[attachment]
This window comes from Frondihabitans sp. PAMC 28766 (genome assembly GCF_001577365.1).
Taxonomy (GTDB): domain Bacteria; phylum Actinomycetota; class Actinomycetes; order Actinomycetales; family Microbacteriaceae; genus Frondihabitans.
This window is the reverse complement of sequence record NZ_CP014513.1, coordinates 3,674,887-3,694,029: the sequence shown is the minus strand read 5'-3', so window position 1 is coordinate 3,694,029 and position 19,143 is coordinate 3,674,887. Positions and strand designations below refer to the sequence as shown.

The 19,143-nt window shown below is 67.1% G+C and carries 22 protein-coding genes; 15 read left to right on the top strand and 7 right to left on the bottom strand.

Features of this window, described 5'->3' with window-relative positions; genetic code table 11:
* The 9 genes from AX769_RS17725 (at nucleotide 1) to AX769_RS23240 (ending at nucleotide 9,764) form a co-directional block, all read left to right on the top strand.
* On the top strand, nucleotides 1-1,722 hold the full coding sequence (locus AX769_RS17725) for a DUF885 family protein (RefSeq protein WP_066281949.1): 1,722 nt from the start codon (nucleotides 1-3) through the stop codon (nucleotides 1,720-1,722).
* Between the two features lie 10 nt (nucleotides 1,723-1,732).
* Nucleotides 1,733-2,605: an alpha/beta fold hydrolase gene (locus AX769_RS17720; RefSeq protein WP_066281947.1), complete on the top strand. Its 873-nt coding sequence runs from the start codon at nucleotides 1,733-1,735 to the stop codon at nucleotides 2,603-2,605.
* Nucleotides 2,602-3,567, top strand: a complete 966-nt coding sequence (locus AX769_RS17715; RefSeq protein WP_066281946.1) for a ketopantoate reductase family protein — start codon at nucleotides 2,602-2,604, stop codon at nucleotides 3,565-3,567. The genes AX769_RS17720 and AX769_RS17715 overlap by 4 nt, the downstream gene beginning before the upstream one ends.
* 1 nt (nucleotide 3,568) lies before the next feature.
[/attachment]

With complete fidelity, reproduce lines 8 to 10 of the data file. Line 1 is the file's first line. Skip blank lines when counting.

* Between the two features lie 10 nt (nucleotides 1,723-1,732).
* Nucleotides 1,733-2,605: an alpha/beta fold hydrolase gene (locus AX769_RS17720; RefSeq protein WP_066281947.1), complete on the top strand. Its 873-nt coding sequence runs from the start codon at nucleotides 1,733-1,735 to the stop codon at nucleotides 2,603-2,605.
* Nucleotides 2,602-3,567, top strand: a complete 966-nt coding sequence (locus AX769_RS17715; RefSeq protein WP_066281946.1) for a ketopantoate reductase family protein — start codon at nucleotides 2,602-2,604, stop codon at nucleotides 3,565-3,567. The genes AX769_RS17720 and AX769_RS17715 overlap by 4 nt, the downstream gene beginning before the upstream one ends.